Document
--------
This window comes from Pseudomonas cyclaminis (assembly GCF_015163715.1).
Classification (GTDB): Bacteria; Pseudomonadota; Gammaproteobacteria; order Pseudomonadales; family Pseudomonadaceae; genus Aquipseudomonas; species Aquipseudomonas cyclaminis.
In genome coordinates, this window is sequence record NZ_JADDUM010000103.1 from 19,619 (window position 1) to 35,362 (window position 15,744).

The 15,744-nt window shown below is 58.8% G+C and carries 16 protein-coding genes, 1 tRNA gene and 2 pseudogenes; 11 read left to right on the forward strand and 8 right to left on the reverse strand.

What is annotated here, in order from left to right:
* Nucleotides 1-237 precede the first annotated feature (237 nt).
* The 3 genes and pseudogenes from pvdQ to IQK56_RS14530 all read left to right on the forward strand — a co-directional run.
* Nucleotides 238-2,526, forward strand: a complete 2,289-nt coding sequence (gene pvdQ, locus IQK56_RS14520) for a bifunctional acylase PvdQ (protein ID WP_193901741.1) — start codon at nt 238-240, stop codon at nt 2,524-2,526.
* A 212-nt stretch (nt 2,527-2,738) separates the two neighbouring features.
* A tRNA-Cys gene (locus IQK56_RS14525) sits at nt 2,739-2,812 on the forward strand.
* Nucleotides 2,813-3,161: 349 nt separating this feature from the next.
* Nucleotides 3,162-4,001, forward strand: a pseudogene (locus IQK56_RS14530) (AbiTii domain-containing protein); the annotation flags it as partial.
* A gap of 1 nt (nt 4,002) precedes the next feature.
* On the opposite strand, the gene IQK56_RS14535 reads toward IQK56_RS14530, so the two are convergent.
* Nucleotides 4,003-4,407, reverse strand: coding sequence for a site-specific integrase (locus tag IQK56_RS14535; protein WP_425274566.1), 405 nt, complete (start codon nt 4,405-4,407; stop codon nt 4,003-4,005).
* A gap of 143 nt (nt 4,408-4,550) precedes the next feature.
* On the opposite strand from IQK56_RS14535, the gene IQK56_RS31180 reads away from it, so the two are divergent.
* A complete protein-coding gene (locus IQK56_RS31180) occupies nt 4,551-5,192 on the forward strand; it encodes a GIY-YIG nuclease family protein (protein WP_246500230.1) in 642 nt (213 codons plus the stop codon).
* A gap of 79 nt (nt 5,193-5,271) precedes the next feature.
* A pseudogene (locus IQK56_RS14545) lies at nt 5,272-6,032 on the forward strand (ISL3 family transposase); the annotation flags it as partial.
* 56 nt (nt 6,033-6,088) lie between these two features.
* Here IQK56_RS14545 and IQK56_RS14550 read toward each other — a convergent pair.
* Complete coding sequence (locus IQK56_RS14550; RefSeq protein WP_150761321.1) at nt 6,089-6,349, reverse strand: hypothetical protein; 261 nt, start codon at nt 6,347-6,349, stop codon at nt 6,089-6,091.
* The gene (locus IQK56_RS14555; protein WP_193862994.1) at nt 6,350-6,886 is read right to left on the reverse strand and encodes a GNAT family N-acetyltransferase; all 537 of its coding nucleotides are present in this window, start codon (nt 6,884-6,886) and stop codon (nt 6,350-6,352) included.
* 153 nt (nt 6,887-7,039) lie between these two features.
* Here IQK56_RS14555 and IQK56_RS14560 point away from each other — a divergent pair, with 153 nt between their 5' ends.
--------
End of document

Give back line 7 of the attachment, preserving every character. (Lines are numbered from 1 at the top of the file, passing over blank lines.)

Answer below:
* The 3 genes and pseudogenes from pvdQ to IQK56_RS14530 all read left to right on the forward strand — a co-directional run.